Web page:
Friendtech? What financial institutions can learn from Fintechs
Sometimes market disruption can work to your advantage. Armed with new technologies that make transactions easier and more cost efficient, Fintechs are giving their more traditional and slow-to-change counterparts a run for their money.
But rather than solely focusing on competing with their tech-savvy rivals, financial institutions should take the opportunity to learn from their challengers. By evaluating their own strengths and weaknesses, leveraging innate advantages, and embracing the challenge to innovate on long-standing business strategies, financial institutions can realize a new level of success.
Even as Fintechs are putting uncomfortable pressure on financial institutions, they are creating a unique opportunity for institutions to take a leadership role in the financial services offerings of the future. Let’s take a closer look.
Advantages FIs have over FinTech
It’s no surprise that modern day consumers are attracted to the new avenues Fintech companies offer to pay, borrow, and invest. But financial institutions still provide an attractive option due to longevity and brand recognition. When Statista asked financial institutions executives about their strengths vis-à-vis Fintech firms, over 70 percent claimed customer trust and established relationships as their leading advantages.
Additionally, financial institutions are typically equipped with more robust risk management and security tools– driven in part by the need to adhere to complex industry regulations. This makes a difference to consumers: trust that their personal data will be protected is a big driver of trust, according to an Accenture survey.
Financial institutions, like those who partner with Vantiv, also have easy access to large amounts of data and analytical information that can be leveraged to design offerings that attract and retain cardholders.
Other advantages financial institutions have are a larger scale of operations, a broad array of product and services, and a time-tested means to deliver these services. Fintech companies, in contrast, typically offer niche products and services that are often available through limited channels and have not been thoroughly tested because they are so new. For example, some Fintech companies offer online banking options with limited account choices whereas established financial institutions offer both online and in branch banking options with access to variety of accounts for spending, saving, investing, and borrowing.
Taking a page from the FinTech playbook
Fintech companies innovate quickly but sometimes stumble along the way due to inexperience. Financial institutions, on the other hand, can apply their years of experience and inherent advantages to serve as a strong base upon which innovation can bloom.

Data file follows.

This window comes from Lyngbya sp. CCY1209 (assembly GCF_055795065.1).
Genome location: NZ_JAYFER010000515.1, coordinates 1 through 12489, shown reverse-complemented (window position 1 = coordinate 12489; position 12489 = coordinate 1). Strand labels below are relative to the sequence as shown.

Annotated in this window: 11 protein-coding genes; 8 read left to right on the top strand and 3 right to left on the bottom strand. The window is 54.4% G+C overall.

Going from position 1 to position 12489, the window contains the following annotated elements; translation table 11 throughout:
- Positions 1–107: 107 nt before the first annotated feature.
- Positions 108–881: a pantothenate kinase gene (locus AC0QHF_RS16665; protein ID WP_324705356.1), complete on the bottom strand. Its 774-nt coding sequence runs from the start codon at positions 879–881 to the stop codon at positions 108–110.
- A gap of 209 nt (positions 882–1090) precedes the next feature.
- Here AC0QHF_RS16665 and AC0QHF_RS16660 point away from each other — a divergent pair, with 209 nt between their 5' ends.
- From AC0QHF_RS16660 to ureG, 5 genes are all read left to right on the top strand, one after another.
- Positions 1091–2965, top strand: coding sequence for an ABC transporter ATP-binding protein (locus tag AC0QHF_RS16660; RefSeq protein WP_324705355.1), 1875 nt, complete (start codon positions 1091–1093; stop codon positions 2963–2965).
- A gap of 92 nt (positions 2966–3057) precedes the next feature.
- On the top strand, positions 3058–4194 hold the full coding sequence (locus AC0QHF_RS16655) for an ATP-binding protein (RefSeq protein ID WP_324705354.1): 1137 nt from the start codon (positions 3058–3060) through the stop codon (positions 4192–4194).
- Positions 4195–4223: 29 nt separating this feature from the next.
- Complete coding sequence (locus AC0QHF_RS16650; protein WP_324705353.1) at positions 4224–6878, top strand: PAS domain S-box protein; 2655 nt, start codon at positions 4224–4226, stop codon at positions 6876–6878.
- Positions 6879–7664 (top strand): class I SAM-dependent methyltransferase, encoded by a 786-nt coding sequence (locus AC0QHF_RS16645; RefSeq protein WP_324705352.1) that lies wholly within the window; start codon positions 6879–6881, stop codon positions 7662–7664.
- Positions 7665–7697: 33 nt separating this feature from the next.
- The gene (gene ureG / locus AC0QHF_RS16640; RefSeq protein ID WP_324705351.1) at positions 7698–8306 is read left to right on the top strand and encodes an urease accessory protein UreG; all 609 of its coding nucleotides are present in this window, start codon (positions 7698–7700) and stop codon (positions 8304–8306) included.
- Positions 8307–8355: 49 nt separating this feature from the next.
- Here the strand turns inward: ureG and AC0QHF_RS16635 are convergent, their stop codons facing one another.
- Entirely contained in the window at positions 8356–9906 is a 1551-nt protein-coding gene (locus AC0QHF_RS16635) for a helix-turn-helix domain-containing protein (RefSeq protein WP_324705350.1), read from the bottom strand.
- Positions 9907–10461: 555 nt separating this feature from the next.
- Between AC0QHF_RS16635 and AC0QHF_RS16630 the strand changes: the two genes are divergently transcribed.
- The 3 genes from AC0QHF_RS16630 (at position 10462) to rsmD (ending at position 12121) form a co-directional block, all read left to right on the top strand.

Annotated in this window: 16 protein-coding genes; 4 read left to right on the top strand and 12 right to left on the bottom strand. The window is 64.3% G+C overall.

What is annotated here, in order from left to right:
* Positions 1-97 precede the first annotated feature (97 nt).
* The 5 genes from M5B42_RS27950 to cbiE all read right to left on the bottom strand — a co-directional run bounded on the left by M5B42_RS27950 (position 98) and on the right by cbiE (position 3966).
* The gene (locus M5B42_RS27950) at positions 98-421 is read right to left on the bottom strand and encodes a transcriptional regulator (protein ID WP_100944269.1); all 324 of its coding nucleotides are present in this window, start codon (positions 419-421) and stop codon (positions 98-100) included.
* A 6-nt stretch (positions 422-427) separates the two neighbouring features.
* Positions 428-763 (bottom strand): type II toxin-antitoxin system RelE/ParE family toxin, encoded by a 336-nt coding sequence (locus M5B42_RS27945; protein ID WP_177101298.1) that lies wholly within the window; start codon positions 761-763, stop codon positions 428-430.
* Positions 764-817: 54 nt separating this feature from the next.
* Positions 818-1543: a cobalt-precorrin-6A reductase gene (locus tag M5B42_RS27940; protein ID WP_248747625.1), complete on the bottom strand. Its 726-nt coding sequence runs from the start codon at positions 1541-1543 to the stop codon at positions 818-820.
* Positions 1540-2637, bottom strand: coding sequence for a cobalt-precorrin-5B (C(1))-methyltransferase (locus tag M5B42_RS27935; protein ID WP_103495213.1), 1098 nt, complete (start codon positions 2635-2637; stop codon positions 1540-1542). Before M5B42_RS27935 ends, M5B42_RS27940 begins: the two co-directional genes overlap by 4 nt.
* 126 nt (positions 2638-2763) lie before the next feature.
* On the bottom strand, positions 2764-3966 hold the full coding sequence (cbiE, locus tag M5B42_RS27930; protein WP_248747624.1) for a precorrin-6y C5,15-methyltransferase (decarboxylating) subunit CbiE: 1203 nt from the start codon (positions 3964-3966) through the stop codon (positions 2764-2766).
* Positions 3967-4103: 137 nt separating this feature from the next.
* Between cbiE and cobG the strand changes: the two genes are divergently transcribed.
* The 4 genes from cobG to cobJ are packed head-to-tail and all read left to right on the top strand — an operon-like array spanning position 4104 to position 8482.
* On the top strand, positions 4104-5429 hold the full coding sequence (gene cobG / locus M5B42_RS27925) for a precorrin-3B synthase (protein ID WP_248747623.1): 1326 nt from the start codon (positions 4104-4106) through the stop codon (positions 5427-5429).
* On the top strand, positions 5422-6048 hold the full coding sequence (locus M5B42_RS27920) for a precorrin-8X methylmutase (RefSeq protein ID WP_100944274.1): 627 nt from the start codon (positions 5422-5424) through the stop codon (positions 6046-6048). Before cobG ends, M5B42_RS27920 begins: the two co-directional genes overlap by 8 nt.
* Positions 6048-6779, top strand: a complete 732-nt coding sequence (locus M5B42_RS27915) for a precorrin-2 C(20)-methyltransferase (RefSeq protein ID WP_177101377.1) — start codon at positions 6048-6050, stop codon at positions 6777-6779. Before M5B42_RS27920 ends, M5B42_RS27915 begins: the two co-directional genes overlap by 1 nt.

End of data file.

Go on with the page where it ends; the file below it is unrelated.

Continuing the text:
A significant way financial institutions can improve is by focusing on enhancing the user experience; and an effective way to do this is by investing in new technologies. Mobile banking apps, for example, have become more important in the overall cardholder experience and one that cardholders expect more from.
Rather than simply accessing account information, cardholders are increasing expecting sophisticated tools and account management functionality from their mobile banking apps. In fact, 53 percent of consumers who switched their financial institution in the last 12 months did so in order to get a better mobile banking app. Features such as Touch ID, credit tracking services, card controls, and P2P payments are especially popular.
Strategies for staying ahead
Like any business endeavor, there is no sure-fire way for financial institutions to take on the challenges Fintech presents the industry. Various strategies financial institutions can consider to compete in a Fintech driven marketplace are:
- Building similar products and capabilities in house
With collaboration and investing, a new term has emerged, “fintegration.” According to one industry executive, fintegration describes how banks embrace innovations from the broader Fintech ecosystem to benefit customers. While Fintechs use technology to improve the customer experience, financial institutions can leverage cardholder relationships, risk management proficiencies, and vast resources. By combining their strengths, Fintechs and financial institutions can deliver the new financial technology products today’s consumers want.
As financial institutions continue to be concerned about Fintech disruptors, they need innovation strategies in place in order to compete. Companies like Worldpay offer the tools and strategies that help financial institutions not only keep up, but surpass their competitors. With a view into the entire payments ecosystem, Worldpay can provide actionable insights that help our clients succeed. To learn more about our offerings and the trends impacting financial institutions in 2018, check out our infographic.